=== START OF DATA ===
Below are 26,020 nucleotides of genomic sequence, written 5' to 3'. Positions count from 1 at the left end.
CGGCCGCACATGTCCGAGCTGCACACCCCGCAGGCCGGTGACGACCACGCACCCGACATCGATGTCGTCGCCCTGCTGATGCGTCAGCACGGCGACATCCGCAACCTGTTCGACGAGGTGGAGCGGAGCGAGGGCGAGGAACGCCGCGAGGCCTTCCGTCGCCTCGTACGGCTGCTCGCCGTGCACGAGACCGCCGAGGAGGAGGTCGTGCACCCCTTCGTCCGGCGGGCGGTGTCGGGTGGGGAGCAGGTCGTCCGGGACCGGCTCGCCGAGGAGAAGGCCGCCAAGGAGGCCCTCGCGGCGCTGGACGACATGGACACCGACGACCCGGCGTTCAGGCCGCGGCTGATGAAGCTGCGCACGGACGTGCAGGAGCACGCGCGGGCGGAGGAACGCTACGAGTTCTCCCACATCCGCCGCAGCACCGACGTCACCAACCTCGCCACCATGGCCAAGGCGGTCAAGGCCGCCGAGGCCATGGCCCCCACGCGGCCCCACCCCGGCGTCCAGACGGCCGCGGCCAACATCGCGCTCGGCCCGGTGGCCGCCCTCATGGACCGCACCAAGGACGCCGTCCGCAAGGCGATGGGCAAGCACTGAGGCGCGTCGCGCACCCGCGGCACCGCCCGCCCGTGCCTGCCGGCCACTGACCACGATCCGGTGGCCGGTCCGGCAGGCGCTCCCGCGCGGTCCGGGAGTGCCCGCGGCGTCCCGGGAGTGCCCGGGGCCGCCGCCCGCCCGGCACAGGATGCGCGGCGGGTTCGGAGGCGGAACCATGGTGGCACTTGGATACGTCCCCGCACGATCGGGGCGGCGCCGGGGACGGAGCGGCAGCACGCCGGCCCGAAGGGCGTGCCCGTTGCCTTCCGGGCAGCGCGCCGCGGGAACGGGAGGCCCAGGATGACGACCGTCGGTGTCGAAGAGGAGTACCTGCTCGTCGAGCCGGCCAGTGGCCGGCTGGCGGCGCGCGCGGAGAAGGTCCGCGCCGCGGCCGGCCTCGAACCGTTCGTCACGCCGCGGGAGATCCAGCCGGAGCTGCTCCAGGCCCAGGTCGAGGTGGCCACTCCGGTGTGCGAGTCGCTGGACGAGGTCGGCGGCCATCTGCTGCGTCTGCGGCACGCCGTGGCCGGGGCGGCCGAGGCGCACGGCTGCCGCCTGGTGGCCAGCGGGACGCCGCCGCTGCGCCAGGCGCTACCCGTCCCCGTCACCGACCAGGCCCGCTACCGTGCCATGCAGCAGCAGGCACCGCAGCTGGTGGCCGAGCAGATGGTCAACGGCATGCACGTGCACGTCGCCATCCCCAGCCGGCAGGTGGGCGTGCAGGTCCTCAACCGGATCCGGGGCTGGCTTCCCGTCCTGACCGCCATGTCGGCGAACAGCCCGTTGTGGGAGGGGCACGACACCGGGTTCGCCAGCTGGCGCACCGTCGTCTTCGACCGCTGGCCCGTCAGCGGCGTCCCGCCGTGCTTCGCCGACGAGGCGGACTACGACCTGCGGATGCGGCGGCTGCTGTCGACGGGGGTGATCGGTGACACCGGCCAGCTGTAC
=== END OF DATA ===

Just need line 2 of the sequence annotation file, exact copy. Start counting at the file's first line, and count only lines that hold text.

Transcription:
CGGCCGCACATGTCCGAGCTGCACACCCCGCAGGCCGGTGACGACCACGCACCCGACATCGATGTCGTCGCCCTGCTGATGCGTCAGCACGGCGACATCCGCAACCTGTTCGACGAGGTGGAGCGGAGCGAGGGCGAGGAACGCCGCGAGGCCTTCCGTCGCCTCGTACGGCTGCTCGCCGTGCACGAGACCGCCGAGGAGGAGGTCGTGCACCCCTTCGTCCGGCGGGCGGTGTCGGGTGGGGAGCAGGTCGTCCGGGACCGGCTCGCCGAGGAGAAGGCCGCCAAGGAGGCCCTCGCGGCGCTGGACGACATGGACACCGACGACCCGGCGTTCAGGCCGCGGCTGATGAAGCTGCGCACGGACGTGCAGGAGCACGCGCGGGCGGAGGAACGCTACGAGTTCTCCCACATCCGCCGCAGCACCGACGTCACCAACCTCGCCACCATGGCCAAGGCGGTCAAGGCCGCCGAGGCCATGGCCCCCACGCGGCCCCACCCCGGCGTCCAGACGGCCGCGGCCAACATCGCGCTCGGCCCGGTGGCCGCCCTCATGGACCGCACCAAGGACGCCGTCCGCAAGGCGATGGGCAAGCACTGAGGCGCGTCGCGCACCCGCGGCACCGCCCGCCCGTGCCTGCCGGCCACTGACCACGATCCGGTGGCCGGTCCGGCAGGCGCTCCCGCGCGGTCCGGGAGTGCCCGCGGCGTCCCGGGAGTGCCCGGGGCCGCCGCCCGCCCGGCACAGGATGCGCGGCGGGTTCGGAGGCGGAACCATGGTGGCACTTGGATACGTCCCCGCACGATCGGGGCGGCGCCGGGGACGGAGCGGCAGCACGCCGGCCCGAAGGGCGTGCCCGTTGCCTTCCGGGCAGCGCGCCGCGGGAACGGGAGGCCCAGGATGACGACCGTCGGTGTCGAAGAGGAGTACCTGCTCGTCGAGCCGGCCAGTGGCCGGCTGGCGGCGCGCGCGGAGAAGGTCCGCGCCGCGGCCGGCCTCGAACCGTTCGTCACGCCGCGGGAGATCCAGCCGGAGCTGCTCCAGGCCCAGGTCGAGGTGGCCACTCCGGTGTGCGAGTCGCTGGACGAGGTCGGCGGCCATCTGCTGCGTCTGCGGCACGCCGTGGCCGGGGCGGCCGAGGCGCACGGCTGCCGCCTGGTGGCCAGCGGGACGCCGCCGCTGCGCCAGGCGCTACCCGTCCCCGTCACCGACCAGGCCCGCTACCGTGCCATGCAGCAGCAGGCACCGCAGCTGGTGGCCGAGCAGATGGTCAACGGCATGCACGTGCACGTCGCCATCCCCAGCCGGCAGGTGGGCGTGCAGGTCCTCAACCGGATCCGGGGCTGGCTTCCCGTCCTGACCGCCATGTCGGCGAACAGCCCGTTGTGGGAGGGGCACGACACCGGGTTCGCCAGCTGGCGCACCGTCGTCTTCGACCGCTGGCCCGTCAGCGGCGTCCCGCCGTGCTTCGCCGACGAGGCGGACTACGACCTGCGGATGCGGCGGCTGCTGTCGACGGGGGTGATCGGTGACACCGGCCAGCTGTAC